DUBLIN, March 31 (Reuters) - Ireland will publish what is meant to be the final bill for propping up its banks on Thursday in a last-ditch bid to convince investors it can avoid deepening Europe’s debt woes with a damaging restructuring.
Over 20 billion euros more is expected to be pumped into the banks, effectively nationalising the entire financial system, but whether it draws a line under the banking crisis will depend on whether the ECB gives further support and investors believe this is truly the final bill.
Here is a timeline of events:
Sept. 30, 2008 - Just days after becoming the first euro zone country to slide into recession, Ireland becomes one of the first to respond to the Lehman Brothers collapse, guaranteeing 440 billion euros of liabilities at six Irish-owned institutions and a foreign-owned bank.
Finance Minister Brian Lenihan boasts a month later it would be “the cheapest bailout in the world” and it prompts similar moves across Europe to prevent capital flooding to Ireland.
Dec. 21 - The government says it will inject 5.5 billion euros into the country’s three main lenders and will also underwrite Bank of Ireland BKIR.I and Allied Irish Banks ALBK.I plans to raise 1 billion euros each.
Jan. 15, 2009 - Ireland abandons plans to inject 1.5 billion euros into third largest bank Anglo Irish Bank [ANGIB.UL] and nationalises the commercial lender amid fears it could collapse.
Feb. 11 - Ireland says it will inject 7 billion euros into Bank of Ireland and Allied Irish in return for guarantees on lending, executive pay and mortgage arrears. It gets a 25 percent indirect stake in both banks.
April 7 - Lenihan announces the creation of a “bad bank” to deal with the risky property loans of financial institutions. The National Asset Management Agency (NAMA) is established six months later, ready to take assets worth a nominal 77 billion euros at an average discount of 30 percent.
May 29 - Ireland is forced to inject up to 4 billion euros into Anglo after its loan book sours and drags the bank to a half-year loss of 4.1 billion euros, at the time the worst loss in Irish bank history. It manages to more than treble that record within two years.
Feb 19, 2010 - The government takes its first direct stake in Bank of Ireland, taking over 16 percent of the lender in lieu of a payment due on the 25 percent indirect stake it held.
March 30 - NAMA buys a first batch of loans at an average discount of 47 percent — requiring lenders to raise more capital to absorb losses than previously envisaged.
The central bank also demands that lenders hold a minimum 8 percent of core Tier 1 capital by the end of the year. It sees Ireland take control of Irish Nationwide building society [IRNBS.UL] with a promised capital injection of 2.7 billion euros. Dublin pumps another 8.3 billion euro into Anglo, and says it may need another 10 billion euros.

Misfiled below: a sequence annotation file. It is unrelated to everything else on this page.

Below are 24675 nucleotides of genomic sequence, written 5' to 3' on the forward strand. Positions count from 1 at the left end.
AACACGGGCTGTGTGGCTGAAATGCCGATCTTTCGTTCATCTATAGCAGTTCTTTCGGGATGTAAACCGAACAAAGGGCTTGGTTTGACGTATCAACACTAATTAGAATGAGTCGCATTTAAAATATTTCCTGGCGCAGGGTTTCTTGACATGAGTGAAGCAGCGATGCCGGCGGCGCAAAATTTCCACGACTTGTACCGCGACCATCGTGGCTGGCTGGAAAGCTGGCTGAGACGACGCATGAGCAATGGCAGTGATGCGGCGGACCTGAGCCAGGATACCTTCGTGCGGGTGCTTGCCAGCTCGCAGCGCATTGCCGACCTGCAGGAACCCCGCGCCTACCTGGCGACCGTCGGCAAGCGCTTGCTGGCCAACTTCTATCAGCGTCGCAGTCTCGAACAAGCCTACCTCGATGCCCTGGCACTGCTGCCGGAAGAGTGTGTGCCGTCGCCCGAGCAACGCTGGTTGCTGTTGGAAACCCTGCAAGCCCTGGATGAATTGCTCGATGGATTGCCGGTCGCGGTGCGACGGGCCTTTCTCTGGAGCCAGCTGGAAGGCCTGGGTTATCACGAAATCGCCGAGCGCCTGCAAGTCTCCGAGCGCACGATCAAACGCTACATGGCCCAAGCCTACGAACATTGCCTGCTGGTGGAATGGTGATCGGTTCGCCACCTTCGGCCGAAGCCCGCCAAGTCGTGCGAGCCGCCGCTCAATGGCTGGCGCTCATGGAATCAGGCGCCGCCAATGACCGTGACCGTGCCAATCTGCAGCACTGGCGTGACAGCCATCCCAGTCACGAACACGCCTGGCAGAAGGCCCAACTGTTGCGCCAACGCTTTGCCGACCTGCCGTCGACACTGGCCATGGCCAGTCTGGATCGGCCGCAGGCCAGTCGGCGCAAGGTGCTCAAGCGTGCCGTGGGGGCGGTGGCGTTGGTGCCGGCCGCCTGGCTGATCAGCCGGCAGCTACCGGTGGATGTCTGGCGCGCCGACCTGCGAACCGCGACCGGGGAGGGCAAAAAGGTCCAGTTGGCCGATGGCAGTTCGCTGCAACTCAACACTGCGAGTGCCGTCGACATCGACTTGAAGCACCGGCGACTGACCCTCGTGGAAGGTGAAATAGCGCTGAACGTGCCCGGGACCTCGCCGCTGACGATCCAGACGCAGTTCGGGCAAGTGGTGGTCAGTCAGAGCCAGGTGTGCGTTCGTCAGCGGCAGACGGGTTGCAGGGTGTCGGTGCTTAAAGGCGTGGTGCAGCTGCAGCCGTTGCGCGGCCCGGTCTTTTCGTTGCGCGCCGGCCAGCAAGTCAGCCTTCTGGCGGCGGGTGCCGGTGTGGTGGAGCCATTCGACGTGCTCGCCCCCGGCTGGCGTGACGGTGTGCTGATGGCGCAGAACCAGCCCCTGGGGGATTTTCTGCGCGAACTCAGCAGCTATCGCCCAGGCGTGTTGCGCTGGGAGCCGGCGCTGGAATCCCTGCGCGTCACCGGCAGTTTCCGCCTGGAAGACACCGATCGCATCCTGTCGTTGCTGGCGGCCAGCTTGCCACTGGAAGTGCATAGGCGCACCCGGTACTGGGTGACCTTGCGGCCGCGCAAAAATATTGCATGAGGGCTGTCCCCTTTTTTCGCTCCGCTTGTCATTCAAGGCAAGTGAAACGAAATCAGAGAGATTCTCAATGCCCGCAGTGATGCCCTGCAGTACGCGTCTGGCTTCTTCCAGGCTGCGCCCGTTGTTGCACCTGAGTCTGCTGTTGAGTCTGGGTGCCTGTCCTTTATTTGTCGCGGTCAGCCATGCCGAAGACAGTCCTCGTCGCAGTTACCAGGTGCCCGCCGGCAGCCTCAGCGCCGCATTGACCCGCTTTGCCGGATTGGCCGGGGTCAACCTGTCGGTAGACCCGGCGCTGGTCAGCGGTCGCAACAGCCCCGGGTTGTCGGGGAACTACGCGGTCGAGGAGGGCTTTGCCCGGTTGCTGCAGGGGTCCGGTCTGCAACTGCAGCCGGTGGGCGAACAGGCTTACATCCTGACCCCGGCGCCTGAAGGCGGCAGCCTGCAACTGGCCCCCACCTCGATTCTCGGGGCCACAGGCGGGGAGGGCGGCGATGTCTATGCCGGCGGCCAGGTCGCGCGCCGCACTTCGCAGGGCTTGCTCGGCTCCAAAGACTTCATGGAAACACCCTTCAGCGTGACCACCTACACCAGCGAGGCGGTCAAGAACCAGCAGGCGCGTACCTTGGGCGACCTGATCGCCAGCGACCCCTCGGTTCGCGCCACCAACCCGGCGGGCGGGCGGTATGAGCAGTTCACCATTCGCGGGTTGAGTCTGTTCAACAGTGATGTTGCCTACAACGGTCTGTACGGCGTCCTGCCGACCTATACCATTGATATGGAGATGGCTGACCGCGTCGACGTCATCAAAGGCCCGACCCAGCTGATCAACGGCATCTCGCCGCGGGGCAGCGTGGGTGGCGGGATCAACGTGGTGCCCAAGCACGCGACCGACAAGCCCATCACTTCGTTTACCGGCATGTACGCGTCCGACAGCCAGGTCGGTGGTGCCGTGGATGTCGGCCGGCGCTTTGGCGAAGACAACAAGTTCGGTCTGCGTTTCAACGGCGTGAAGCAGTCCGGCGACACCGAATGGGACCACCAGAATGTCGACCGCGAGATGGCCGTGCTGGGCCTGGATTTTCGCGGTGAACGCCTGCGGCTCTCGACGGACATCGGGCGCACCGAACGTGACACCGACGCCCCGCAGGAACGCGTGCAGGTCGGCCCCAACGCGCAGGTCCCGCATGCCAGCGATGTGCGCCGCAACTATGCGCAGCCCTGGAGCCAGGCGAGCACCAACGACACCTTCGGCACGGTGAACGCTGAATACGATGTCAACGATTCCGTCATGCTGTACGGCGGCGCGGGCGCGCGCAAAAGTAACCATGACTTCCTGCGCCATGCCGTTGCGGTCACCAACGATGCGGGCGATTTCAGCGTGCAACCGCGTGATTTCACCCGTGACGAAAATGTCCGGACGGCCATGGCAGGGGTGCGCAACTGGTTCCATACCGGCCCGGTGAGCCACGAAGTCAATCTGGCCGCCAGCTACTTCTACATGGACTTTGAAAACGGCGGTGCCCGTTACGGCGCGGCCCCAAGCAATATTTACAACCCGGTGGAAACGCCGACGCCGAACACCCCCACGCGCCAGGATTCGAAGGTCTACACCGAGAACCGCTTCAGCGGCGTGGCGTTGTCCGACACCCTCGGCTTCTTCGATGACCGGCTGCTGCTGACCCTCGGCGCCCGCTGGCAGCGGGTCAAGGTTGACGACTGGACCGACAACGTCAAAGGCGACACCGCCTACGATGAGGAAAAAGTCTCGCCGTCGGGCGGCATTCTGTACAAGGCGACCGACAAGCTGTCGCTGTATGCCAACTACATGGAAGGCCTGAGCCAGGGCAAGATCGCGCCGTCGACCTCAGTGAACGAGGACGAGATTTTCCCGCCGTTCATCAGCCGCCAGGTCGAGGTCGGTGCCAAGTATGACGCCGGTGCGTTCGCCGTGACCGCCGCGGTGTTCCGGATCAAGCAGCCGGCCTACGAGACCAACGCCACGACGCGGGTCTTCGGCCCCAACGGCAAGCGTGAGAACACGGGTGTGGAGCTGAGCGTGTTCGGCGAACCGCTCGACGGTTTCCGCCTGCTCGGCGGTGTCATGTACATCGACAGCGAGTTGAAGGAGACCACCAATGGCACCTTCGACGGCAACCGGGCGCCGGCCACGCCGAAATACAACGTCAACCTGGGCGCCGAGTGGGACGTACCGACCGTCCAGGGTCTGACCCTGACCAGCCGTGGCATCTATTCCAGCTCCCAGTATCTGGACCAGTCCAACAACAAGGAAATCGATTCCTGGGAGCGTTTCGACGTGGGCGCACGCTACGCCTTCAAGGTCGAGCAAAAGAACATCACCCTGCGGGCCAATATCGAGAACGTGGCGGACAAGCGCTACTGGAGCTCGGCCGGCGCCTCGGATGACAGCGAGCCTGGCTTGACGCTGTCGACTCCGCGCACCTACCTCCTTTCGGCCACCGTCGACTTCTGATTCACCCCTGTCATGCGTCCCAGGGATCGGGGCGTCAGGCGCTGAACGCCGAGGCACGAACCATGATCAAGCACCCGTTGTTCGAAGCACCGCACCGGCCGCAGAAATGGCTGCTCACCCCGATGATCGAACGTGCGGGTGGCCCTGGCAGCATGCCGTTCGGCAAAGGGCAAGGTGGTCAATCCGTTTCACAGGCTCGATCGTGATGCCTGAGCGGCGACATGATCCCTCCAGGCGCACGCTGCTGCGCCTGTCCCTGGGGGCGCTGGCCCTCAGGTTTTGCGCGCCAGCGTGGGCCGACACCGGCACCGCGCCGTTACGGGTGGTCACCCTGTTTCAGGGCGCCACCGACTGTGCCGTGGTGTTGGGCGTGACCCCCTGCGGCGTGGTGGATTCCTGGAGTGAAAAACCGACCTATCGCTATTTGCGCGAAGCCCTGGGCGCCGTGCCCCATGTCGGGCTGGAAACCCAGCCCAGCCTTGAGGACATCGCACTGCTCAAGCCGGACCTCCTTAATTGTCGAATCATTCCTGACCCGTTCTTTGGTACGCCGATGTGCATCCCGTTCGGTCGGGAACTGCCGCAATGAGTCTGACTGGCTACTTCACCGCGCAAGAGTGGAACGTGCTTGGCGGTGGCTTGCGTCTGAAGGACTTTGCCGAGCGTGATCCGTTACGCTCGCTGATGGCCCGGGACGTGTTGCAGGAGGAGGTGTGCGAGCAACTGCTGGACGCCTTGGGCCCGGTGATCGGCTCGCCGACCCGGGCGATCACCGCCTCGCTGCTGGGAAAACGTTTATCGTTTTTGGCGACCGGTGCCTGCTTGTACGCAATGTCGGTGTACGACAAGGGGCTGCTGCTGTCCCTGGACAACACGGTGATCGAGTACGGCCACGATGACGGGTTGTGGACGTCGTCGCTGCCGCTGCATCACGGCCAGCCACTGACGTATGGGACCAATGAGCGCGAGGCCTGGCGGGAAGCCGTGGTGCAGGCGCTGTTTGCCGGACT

May 13 - The government takes an 18 percent stake in AIB after it, like Bank of Ireland, is prohibited by an EU ruling from settling a coupon payment on the government’s 3.5 billion euros preference shareholding in cash.
June 9 - The state’s Bank of Ireland stake rises to 36 percent after a 3 billion euro capital raising, reaching the central bank’s capital ratio target with six months to spare.
Sept. 30 - After weeks of speculation over how much Anglo will cost the state, helping push Irish borrowing costs to euro lifetime highs, the central bank estimates the final bill could be as high as 34.3 billion euros, up from 22.3 billion.
Dublin puts another 2.7 billion euros into Irish Nationwide, doubling its state aid, and tells AIB, EBS and Bank of Ireland they need to raise even more capital. It says it will take a majority stake in AIB.
Nov. 29 - Prime Minister Brian Cowen signals junior bondholders at Ireland’s top two banks should expect to share some of the pain, as public anger builds with calls to “burn the bondholders”. Ireland ruled out forcing holders of bank senior debt to take a hit, however.
Dec. 15 - The government tops up an earlier 350 million euro capital injection into EBS [EBSBS.UL] by pouring an extra 525 million into the building society.
Dec. 23 - Ireland effectively nationalises AIB with a 3.7 billion euro capital injection, giving it a 93 percent holding once the bank completes the sale of its Polish interests to Spanish group Santander (SAN.MC). As part of Ireland’s 85 billion euro IMF-EU bailout, the bank still needs a further 6.1 billion euros of core tier 1 capital.
Feb. 9, 2011 - The outgoing government shelves plans to inject up to 10 billion euros into banks until after an election, throwing down a challenge to opposition parties who want bondholders to shoulder more of the cost. The new government then delays the cash injection until the release of stress tests results on March 31.
Reporting by Padraic Halpin; editing by Patrick Graham